It’s a bleak day in the auto industry.
The UK’s biggest car manufacturer Jaguar Land Rover announced on Thursday it is cutting 4,500 jobs, or about 10% of its workforce, in a bid to save money.
Jaguar Land Rover (JLR), which is owned by India’s Tata Motors (TTM), employs 42,500 people in the UK and 1,500 workers in other countries. The automaker said it would start off by offering voluntary redundancies to UK workers. This comes after the company shed 1,500 jobs in 2018.
Meanwhile, Honda (HMC) – the UK’s fourth largest automaker – said it would shut its British operations for six days in April to help it cope with any potential Brexit disruptions. And earlier in the day, Ford (F) announced plans to overhaul its business and cut thousands of jobs in Europe.
The latest announcements indicate that the industry continues to struggle with challenges including a huge slump in European diesel car sales, a slowdown in Chinese purchases and the threat of a messy Brexit.
JLR said its new plans would help it cut about £2.5bn ($3.2bn) in costs over the next 18 months and prepare the company for a brave new world of electric and autonomous vehicles.
“We are taking decisive action to help deliver long-term growth, in the face of multiple geopolitical and regulatory disruptions as well as technology challenges facing the automotive industry,” said CEO Ralf Speth in a written statement. “This will safeguard our future and enable vital ongoing investment into autonomous, connected, electric and shared technologies.”
The British company also announced new investment in electric technology at its Wolverhampton engine manufacturing centre and the launch of a new battery assembly centre at Hams Hall, North Warwickshire.
Ford signalled there would be “significant” cuts among its 50,000-strong European workforce under plans to make it more competitive and make its business more sustainable.
Details of job cuts are not expected until later in the year, although staff based at Warley in the West Midlands will move to Dunton in Essex.
Steven Armstrong, Ford’s European group vice-president, said the company was taking “decisive action” to transform its European business. It is also working to ramp up its electric car production.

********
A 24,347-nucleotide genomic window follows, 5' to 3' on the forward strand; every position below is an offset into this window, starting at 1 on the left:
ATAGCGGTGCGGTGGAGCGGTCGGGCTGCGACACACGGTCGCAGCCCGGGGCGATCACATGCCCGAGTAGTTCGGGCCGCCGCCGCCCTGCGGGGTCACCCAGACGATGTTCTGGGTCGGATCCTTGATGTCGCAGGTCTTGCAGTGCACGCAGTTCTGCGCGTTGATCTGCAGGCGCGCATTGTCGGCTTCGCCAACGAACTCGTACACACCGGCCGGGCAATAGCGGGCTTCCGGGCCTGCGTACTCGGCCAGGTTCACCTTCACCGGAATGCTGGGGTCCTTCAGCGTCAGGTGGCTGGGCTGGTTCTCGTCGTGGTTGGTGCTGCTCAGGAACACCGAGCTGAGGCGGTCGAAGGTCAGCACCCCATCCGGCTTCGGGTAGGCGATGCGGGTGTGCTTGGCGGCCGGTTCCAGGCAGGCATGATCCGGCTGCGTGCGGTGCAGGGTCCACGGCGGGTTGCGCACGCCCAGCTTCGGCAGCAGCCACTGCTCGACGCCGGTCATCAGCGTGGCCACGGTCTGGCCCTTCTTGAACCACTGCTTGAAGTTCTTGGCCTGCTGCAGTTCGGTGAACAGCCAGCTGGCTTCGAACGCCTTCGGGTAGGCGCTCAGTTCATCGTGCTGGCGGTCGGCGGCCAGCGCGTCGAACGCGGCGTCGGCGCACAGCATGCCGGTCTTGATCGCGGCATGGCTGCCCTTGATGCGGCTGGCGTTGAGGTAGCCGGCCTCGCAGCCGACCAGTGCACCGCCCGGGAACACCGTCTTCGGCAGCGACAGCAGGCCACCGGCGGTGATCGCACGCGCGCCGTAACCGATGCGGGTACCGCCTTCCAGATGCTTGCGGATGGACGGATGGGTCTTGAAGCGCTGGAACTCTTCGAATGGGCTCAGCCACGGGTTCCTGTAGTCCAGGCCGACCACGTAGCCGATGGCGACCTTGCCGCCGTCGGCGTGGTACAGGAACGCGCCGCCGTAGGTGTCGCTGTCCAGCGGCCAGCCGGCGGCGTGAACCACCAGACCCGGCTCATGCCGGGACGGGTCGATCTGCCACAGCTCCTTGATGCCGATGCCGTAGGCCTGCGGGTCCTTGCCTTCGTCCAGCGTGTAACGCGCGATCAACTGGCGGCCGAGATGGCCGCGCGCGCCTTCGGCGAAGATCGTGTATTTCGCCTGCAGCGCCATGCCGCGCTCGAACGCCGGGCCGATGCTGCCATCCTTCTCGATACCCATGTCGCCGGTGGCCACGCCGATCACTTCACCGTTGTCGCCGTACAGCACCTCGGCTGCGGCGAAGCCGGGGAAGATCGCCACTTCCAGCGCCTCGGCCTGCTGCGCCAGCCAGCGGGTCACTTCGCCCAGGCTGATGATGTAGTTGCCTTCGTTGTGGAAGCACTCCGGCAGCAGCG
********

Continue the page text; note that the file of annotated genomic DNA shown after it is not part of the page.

Honda said it had been assessing how to cope with any disruption caused by logistics and border issues following Brexit on 29 March.
“To ensure Honda is well placed to adjust to all possible outcomes, we are planning six non-production days in April 2019,” a spokesman said.
Germany’s BMW (BMW.DE), which manufactures Minis in the UK, is also planning a similar shutdown in April to avoid any potential Brexit trade complications.
JLR has suffered more than its peers in the face of lower demand in China and a slump in sales of diesel cars in Europe, said Benny Daniel, a mobility expert and vice-president at the market research firm Frost & Sullivan.
JLR sales in China dropped 22% in 2018 compared to the previous year, according to new annual data. This forced JLR to offer heavy discounts in China, which is hurting profitability, Daniel said.
About 90% of all JLR’s European sales have been diesel-powered cars, according to Justin Cox, a director at LMC Automotive. But drivers have been shunning diesel purchases ever since the Volkswagen diesel scandal, and have stayed away as European governments threaten to ban diesel cars from city centres.
The threat of Brexit has also intensified as the UK is set to leave the European Union in less than three months. In September, Jaguar Land Rover boss Speth warned that the wrong Brexit deal could cost tens of thousands of car jobs and risks production at the firm.
This has undoubtedly influenced the company’s decision to move some production to a manufacturing plant in Slovakia and invest in specialist engineering hubs in Ireland and Hungary.
Other UK-based automakers have also been vocal about their Brexit concerns, including Toyota (TM) and Nissan (7201.T), which produce a combined 640,000 cars in the UK each year. They have warned that any delay at the border could force swift factory shutdowns.
“With a no-deal [Brexit], we would have stop-start production for weeks, possibly months. It would be very very difficult for us to cope,” warned Toyota Motor Europe’s deputy managing director, Tony Walker, at a parliamentary committee hearing last year.
With files from Reuters and PA